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Why Is The Army Trying To Kill This Life-Saving Weapons System?
On March 21, Gen. Robert Abrams, commanding general of U.S. Army Forces Command, stated FORSCOM's position is that the Army should “immediately stop the fielding of CROWS-LP [Common Remote Operating Weapon Station - Low-Profile] systems to Forces Command Armored Brigade Combat Teams (ABVT),” in a memorandum directed at the vice chief of staff for the Army, which was obtained by Task & Purpose.
The memo goes on to say, “The CROWS-LP system does not correct tank commander visual and fire control issues.”
Ten days later, Army Acquisition Command issued a stop-work order to CROWS Low-Profile manufacturer Kongsberg Defence & Aerospace, according to a copy of the order, also obtained by Task & Purpose.
The problem is, nobody from the Army or the Defense Department seems to know the details of the stop-work order or the FORSCOM memo.
CROWS Low-Profile is a modification to the CROWS system — the technology that replaced the manned Flex Mount System on the M1 Abrams battle tank. The system allows the gunner of an armored vehicle to remotely control the turret using a joystick and monitor, and accepts multiple weapons systems including the M2 .50-cal machine gun, the Mk19 40-mm automatic grenade launcher, the M240B 7.62 millimeter machine gun, and an M249 Squad Automatic Weapon. The technology emerged from the need to protect gunners who faced increased risk from snipers and IEDs during the Iraq War.
In 2007, the Army awarded an initial $1.4 billion contract to Kongsberg to build the CROWS-II, and the company has since built more than 10,000 systems.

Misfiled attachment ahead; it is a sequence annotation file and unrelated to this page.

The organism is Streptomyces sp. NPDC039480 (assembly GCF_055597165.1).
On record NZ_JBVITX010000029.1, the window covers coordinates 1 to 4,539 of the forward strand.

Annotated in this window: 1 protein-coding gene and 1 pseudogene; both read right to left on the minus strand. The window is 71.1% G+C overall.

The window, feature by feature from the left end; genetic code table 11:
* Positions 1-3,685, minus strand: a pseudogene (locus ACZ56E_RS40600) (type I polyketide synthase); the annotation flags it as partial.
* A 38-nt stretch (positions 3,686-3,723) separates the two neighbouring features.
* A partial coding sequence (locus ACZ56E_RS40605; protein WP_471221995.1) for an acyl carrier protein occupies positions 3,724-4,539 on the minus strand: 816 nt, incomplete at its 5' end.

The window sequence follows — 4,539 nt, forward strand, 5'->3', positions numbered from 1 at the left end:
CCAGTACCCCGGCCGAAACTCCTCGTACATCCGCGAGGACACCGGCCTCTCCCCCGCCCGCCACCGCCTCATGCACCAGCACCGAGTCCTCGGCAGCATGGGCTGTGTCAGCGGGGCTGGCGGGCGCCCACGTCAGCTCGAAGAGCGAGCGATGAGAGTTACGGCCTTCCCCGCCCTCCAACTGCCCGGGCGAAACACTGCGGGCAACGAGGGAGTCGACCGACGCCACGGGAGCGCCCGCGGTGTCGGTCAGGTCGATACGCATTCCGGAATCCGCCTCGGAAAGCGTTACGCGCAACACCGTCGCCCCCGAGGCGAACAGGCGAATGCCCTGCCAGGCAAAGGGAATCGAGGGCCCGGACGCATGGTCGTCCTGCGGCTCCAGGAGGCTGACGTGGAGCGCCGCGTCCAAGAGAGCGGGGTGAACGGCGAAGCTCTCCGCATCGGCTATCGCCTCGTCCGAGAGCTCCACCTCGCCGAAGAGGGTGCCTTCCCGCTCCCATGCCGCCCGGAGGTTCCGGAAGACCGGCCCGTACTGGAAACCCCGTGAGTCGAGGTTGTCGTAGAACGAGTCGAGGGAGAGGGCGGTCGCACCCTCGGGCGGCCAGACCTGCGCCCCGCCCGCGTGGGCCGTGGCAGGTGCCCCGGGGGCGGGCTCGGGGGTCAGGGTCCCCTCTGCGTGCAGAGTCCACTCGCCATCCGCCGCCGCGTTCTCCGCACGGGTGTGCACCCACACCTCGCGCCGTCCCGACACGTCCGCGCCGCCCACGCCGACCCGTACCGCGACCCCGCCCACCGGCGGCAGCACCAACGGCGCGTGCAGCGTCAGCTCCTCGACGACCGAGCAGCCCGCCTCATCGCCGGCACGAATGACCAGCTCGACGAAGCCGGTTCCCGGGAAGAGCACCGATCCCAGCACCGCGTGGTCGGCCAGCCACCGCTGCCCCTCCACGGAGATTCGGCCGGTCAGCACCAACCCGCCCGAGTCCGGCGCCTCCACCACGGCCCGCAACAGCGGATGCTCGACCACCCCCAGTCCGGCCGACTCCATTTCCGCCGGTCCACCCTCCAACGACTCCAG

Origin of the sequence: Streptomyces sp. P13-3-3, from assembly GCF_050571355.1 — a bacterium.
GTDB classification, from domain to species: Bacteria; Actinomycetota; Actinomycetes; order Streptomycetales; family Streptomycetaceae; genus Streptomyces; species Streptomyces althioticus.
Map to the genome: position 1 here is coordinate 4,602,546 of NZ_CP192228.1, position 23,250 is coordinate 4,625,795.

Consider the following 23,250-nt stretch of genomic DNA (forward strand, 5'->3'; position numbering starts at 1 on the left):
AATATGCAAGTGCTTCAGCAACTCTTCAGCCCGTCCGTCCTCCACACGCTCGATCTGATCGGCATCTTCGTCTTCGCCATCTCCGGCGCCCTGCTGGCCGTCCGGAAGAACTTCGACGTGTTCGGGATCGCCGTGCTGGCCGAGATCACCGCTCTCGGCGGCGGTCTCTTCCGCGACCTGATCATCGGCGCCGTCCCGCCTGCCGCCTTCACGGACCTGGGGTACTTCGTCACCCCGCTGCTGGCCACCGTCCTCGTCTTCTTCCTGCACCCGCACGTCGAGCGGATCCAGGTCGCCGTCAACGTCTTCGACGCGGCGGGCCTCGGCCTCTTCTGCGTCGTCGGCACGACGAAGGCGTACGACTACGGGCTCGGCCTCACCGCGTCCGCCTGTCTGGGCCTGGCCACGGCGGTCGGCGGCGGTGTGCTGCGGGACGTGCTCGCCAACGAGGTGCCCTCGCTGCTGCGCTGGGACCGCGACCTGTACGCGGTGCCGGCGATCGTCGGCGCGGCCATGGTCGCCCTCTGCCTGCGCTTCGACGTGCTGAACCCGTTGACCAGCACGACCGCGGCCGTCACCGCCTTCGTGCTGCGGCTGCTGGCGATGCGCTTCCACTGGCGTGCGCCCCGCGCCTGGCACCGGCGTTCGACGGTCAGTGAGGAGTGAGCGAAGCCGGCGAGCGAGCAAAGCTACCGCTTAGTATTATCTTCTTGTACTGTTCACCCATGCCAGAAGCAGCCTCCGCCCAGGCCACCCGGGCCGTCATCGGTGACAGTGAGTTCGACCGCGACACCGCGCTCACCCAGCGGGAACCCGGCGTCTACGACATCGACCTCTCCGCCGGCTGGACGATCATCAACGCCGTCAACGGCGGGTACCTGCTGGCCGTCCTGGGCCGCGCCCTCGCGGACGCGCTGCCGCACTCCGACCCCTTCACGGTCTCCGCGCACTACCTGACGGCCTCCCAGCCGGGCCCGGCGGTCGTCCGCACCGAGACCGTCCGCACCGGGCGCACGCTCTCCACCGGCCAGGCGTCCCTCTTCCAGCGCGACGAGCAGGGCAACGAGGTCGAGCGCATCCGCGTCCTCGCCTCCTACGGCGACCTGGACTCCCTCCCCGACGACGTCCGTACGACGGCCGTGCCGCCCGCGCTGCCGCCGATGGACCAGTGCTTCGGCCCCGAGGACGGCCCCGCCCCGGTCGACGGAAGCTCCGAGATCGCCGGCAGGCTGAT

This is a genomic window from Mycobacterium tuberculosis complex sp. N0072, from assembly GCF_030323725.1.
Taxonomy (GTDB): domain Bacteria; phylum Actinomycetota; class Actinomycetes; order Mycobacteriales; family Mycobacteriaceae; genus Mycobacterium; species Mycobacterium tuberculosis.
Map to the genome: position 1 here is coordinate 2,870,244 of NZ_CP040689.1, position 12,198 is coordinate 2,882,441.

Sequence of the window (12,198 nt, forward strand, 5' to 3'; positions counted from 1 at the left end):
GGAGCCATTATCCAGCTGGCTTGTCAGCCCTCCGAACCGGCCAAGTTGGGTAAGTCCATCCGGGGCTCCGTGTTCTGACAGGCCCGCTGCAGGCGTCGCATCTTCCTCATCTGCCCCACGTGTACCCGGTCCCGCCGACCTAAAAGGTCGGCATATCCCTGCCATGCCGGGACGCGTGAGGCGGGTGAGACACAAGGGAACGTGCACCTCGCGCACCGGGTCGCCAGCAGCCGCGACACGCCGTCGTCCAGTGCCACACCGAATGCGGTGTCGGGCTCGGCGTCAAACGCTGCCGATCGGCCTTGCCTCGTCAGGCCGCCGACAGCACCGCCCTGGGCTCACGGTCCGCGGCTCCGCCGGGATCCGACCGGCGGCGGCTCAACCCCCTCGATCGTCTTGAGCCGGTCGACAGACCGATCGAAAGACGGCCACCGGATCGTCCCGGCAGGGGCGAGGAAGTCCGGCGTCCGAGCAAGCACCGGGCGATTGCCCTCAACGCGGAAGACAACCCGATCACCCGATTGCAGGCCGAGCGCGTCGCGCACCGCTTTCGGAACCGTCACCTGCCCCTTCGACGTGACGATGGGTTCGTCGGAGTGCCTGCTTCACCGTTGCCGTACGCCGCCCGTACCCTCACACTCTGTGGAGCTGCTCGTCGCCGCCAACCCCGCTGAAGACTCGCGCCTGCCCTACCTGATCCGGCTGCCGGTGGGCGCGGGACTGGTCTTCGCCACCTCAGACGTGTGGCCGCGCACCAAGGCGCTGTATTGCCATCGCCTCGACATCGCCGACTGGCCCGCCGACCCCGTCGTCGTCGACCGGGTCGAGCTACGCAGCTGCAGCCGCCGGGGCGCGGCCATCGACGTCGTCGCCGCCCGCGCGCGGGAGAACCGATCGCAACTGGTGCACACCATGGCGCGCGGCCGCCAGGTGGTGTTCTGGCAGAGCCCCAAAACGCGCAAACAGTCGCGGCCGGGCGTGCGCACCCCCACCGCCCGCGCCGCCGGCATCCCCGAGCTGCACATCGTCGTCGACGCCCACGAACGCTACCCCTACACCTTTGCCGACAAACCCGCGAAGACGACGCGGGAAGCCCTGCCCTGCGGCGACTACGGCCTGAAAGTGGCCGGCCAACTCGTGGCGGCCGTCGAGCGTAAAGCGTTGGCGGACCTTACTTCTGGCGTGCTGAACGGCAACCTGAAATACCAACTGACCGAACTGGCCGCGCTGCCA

CROWS Low-Profile was designed in 2011 to minimize the height of the station, meeting the Army’s altered requirement of maintaining tank commander frontal visibility, while conducting tank maneuvering assistance functions. The variation developed is 10 inches shorter than the original system. As the name suggests, it significantly lowers the profile of the weapon station, creating both open and closed hatch fields of view.
As of March 31, 2016, the Army had invested $21.4 million specifically into the Low-Profile modification. Kongsberg is on target to deliver the first of the CROWS Low-Profile systems in June.
In the memo, Abrams also instructed to Army to “devote the remaining CROWS program funding to removing CROWS-II from the Army’s M1A2SEPV2 and M1A1SA tanks and replace with the Flex Mount System.”
Task & Purpose has reached out to the under secretary of Defense for acquisition, technology and logistics office; U.S. Army Forces Command; PEO Soldier; U.S. Army Acquisition Command; and the CROWS program manager, but no office has been able to explain why Abrams believes the CROWS-LP does not correct visual and fire control issues, or provide a reason for the stop-work order.
In other words, Abrams wants to uninstall a system that the Army paid more than a billion dollars for, and replace it with one that is less safe and out-of-date. Not only does this seem reckless, but it violates Army acquisition processes.
Have you operated a CROWS-II? What did you think of it? Shoot us an email.
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